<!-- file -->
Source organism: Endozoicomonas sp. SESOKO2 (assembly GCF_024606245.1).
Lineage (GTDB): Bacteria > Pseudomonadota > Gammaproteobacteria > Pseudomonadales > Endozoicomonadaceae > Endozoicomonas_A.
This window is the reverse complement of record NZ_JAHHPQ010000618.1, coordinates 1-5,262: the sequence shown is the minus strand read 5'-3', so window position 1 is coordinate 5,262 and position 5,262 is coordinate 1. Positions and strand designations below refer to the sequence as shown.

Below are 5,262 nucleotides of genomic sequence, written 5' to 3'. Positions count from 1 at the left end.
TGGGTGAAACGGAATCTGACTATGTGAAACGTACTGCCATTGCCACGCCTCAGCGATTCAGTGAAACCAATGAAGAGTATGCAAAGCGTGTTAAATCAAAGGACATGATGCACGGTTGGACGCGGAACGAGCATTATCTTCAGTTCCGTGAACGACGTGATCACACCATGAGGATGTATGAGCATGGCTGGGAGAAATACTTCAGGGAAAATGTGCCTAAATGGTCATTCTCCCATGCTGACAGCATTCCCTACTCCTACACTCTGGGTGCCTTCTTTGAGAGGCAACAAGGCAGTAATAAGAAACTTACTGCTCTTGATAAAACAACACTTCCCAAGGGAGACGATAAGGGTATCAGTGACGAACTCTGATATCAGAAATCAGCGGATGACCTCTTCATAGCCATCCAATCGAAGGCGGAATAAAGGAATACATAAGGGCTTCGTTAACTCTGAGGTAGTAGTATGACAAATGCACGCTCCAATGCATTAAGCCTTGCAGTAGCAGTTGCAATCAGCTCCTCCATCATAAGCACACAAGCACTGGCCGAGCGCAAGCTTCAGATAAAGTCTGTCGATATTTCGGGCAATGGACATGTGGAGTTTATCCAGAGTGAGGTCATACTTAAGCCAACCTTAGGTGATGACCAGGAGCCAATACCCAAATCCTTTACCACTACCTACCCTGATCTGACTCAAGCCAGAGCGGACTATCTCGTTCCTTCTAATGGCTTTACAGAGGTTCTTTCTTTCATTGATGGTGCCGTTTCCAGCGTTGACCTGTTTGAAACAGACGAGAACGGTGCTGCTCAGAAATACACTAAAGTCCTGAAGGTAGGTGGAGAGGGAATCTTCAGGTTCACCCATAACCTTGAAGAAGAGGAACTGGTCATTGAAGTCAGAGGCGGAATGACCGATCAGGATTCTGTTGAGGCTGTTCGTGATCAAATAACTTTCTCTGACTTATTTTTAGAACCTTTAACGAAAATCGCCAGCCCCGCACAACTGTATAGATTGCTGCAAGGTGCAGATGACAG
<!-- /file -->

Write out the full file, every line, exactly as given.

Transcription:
Source organism: Endozoicomonas sp. SESOKO2 (assembly GCF_024606245.1).
Lineage (GTDB): Bacteria > Pseudomonadota > Gammaproteobacteria > Pseudomonadales > Endozoicomonadaceae > Endozoicomonas_A.
This window is the reverse complement of record NZ_JAHHPQ010000618.1, coordinates 1-5,262: the sequence shown is the minus strand read 5'-3', so window position 1 is coordinate 5,262 and position 5,262 is coordinate 1. Positions and strand designations below refer to the sequence as shown.

Below are 5,262 nucleotides of genomic sequence, written 5' to 3'. Positions count from 1 at the left end.
TGGGTGAAACGGAATCTGACTATGTGAAACGTACTGCCATTGCCACGCCTCAGCGATTCAGTGAAACCAATGAAGAGTATGCAAAGCGTGTTAAATCAAAGGACATGATGCACGGTTGGACGCGGAACGAGCATTATCTTCAGTTCCGTGAACGACGTGATCACACCATGAGGATGTATGAGCATGGCTGGGAGAAATACTTCAGGGAAAATGTGCCTAAATGGTCATTCTCCCATGCTGACAGCATTCCCTACTCCTACACTCTGGGTGCCTTCTTTGAGAGGCAACAAGGCAGTAATAAGAAACTTACTGCTCTTGATAAAACAACACTTCCCAAGGGAGACGATAAGGGTATCAGTGACGAACTCTGATATCAGAAATCAGCGGATGACCTCTTCATAGCCATCCAATCGAAGGCGGAATAAAGGAATACATAAGGGCTTCGTTAACTCTGAGGTAGTAGTATGACAAATGCACGCTCCAATGCATTAAGCCTTGCAGTAGCAGTTGCAATCAGCTCCTCCATCATAAGCACACAAGCACTGGCCGAGCGCAAGCTTCAGATAAAGTCTGTCGATATTTCGGGCAATGGACATGTGGAGTTTATCCAGAGTGAGGTCATACTTAAGCCAACCTTAGGTGATGACCAGGAGCCAATACCCAAATCCTTTACCACTACCTACCCTGATCTGACTCAAGCCAGAGCGGACTATCTCGTTCCTTCTAATGGCTTTACAGAGGTTCTTTCTTTCATTGATGGTGCCGTTTCCAGCGTTGACCTGTTTGAAACAGACGAGAACGGTGCTGCTCAGAAATACACTAAAGTCCTGAAGGTAGGTGGAGAGGGAATCTTCAGGTTCACCCATAACCTTGAAGAAGAGGAACTGGTCATTGAAGTCAGAGGCGGAATGACCGATCAGGATTCTGTTGAGGCTGTTCGTGATCAAATAACTTTCTCTGACTTATTTTTAGAACCTTTAACGAAAATCGCCAGCCCCGCACAACTGTATAGATTGCTGCAAGGTGCAGATGACAG